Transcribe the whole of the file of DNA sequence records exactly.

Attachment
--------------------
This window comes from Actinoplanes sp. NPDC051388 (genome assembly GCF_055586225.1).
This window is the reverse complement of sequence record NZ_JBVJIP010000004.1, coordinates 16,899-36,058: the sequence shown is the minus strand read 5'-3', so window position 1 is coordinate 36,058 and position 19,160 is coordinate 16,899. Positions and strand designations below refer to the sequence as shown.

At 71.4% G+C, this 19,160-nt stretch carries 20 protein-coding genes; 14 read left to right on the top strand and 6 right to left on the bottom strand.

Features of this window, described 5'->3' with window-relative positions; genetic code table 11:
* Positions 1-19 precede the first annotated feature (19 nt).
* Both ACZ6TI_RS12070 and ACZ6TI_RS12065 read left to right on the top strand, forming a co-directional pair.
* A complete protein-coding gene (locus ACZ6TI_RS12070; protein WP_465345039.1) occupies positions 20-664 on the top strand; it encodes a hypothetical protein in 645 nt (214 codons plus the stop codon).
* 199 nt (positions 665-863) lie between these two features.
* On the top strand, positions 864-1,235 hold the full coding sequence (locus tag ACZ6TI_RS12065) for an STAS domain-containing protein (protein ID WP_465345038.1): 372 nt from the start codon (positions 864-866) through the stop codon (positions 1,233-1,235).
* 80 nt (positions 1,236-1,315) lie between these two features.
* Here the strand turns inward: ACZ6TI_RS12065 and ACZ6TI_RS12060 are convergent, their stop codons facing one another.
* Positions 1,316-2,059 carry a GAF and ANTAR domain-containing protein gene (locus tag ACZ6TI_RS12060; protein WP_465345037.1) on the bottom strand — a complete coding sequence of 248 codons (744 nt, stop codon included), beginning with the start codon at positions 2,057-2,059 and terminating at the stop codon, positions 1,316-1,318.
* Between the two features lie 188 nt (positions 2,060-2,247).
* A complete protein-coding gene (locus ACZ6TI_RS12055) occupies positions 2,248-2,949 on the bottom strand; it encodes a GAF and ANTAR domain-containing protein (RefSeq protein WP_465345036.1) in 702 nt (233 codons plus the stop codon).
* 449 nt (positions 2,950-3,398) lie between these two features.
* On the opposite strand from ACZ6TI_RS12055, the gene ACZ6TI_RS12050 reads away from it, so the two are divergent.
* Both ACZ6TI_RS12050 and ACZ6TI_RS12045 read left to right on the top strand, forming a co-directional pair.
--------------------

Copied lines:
This window comes from Actinoplanes sp. NPDC051388 (genome assembly GCF_055586225.1).
This window is the reverse complement of sequence record NZ_JBVJIP010000004.1, coordinates 16,899-36,058: the sequence shown is the minus strand read 5'-3', so window position 1 is coordinate 36,058 and position 19,160 is coordinate 16,899. Positions and strand designations below refer to the sequence as shown.

At 71.4% G+C, this 19,160-nt stretch carries 20 protein-coding genes; 14 read left to right on the top strand and 6 right to left on the bottom strand.

Features of this window, described 5'->3' with window-relative positions; genetic code table 11:
* Positions 1-19 precede the first annotated feature (19 nt).
* Both ACZ6TI_RS12070 and ACZ6TI_RS12065 read left to right on the top strand, forming a co-directional pair.
* A complete protein-coding gene (locus ACZ6TI_RS12070; protein WP_465345039.1) occupies positions 20-664 on the top strand; it encodes a hypothetical protein in 645 nt (214 codons plus the stop codon).
* 199 nt (positions 665-863) lie between these two features.
* On the top strand, positions 864-1,235 hold the full coding sequence (locus tag ACZ6TI_RS12065) for an STAS domain-containing protein (protein ID WP_465345038.1): 372 nt from the start codon (positions 864-866) through the stop codon (positions 1,233-1,235).
* 80 nt (positions 1,236-1,315) lie between these two features.
* Here the strand turns inward: ACZ6TI_RS12065 and ACZ6TI_RS12060 are convergent, their stop codons facing one another.
* Positions 1,316-2,059 carry a GAF and ANTAR domain-containing protein gene (locus tag ACZ6TI_RS12060; protein WP_465345037.1) on the bottom strand — a complete coding sequence of 248 codons (744 nt, stop codon included), beginning with the start codon at positions 2,057-2,059 and terminating at the stop codon, positions 1,316-1,318.
* Between the two features lie 188 nt (positions 2,060-2,247).
* A complete protein-coding gene (locus ACZ6TI_RS12055) occupies positions 2,248-2,949 on the bottom strand; it encodes a GAF and ANTAR domain-containing protein (RefSeq protein WP_465345036.1) in 702 nt (233 codons plus the stop codon).
* 449 nt (positions 2,950-3,398) lie between these two features.
* On the opposite strand from ACZ6TI_RS12055, the gene ACZ6TI_RS12050 reads away from it, so the two are divergent.
* Both ACZ6TI_RS12050 and ACZ6TI_RS12045 read left to right on the top strand, forming a co-directional pair.